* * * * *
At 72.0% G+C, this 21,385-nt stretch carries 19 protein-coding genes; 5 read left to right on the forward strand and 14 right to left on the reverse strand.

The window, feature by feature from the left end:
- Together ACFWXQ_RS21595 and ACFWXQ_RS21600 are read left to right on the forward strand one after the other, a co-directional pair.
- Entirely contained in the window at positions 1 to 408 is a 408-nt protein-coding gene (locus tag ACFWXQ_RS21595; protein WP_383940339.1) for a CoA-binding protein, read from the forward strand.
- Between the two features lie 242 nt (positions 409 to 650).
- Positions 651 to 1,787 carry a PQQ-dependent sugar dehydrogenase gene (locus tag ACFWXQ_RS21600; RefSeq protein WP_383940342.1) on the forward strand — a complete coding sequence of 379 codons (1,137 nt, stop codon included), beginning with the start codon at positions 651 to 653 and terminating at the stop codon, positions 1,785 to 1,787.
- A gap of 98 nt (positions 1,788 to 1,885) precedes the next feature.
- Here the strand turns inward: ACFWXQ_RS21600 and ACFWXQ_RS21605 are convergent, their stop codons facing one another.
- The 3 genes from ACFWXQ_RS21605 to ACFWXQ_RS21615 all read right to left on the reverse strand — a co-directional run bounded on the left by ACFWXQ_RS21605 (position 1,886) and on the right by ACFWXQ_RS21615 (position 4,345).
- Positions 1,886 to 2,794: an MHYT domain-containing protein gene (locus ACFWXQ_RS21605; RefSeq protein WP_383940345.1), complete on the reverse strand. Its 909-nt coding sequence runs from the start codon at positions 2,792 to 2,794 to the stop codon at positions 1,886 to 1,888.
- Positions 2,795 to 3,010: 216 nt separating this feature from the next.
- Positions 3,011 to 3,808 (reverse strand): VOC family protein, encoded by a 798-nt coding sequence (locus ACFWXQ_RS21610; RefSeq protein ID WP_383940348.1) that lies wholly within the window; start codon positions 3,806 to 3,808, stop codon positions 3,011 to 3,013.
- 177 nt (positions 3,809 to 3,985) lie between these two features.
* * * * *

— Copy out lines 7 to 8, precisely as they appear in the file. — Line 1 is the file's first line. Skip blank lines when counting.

- A gap of 98 nt (positions 1,788 to 1,885) precedes the next feature.
- Here the strand turns inward: ACFWXQ_RS21600 and ACFWXQ_RS21605 are convergent, their stop codons facing one another.